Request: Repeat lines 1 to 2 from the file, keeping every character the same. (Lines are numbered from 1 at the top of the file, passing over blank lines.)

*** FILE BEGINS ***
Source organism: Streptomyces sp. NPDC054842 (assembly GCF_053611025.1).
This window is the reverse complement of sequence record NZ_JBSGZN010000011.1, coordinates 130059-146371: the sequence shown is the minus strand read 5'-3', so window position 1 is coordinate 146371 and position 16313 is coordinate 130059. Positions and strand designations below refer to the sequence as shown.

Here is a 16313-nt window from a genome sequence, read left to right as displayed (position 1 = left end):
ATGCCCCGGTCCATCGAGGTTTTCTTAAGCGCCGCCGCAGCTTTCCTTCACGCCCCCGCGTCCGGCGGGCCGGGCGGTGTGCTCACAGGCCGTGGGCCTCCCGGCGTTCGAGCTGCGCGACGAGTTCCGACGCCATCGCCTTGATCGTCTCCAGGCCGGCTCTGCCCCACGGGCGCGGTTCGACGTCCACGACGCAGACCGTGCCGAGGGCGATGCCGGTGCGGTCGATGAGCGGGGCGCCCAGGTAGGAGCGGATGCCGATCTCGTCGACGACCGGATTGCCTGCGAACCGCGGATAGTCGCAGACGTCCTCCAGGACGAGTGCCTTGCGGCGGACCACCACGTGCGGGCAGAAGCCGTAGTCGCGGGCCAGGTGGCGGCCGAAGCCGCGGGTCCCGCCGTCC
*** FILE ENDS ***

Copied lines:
Source organism: Streptomyces sp. NPDC054842 (assembly GCF_053611025.1).
This window is the reverse complement of sequence record NZ_JBSGZN010000011.1, coordinates 130059-146371: the sequence shown is the minus strand read 5'-3', so window position 1 is coordinate 146371 and position 16313 is coordinate 130059. Positions and strand designations below refer to the sequence as shown.